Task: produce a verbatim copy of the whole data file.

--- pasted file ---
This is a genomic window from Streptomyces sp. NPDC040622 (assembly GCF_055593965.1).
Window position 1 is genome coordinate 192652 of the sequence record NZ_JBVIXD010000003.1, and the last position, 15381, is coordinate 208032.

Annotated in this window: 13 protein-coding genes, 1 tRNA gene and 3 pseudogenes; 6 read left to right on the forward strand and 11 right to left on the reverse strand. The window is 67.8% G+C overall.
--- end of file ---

This is a genomic window from Streptomyces sp. NPDC040622 (assembly GCF_055593965.1).
Window position 1 is genome coordinate 192652 of the sequence record NZ_JBVIXD010000003.1, and the last position, 15381, is coordinate 208032.

Annotated in this window: 13 protein-coding genes, 1 tRNA gene and 3 pseudogenes; 6 read left to right on the forward strand and 11 right to left on the reverse strand. The window is 67.8% G+C overall.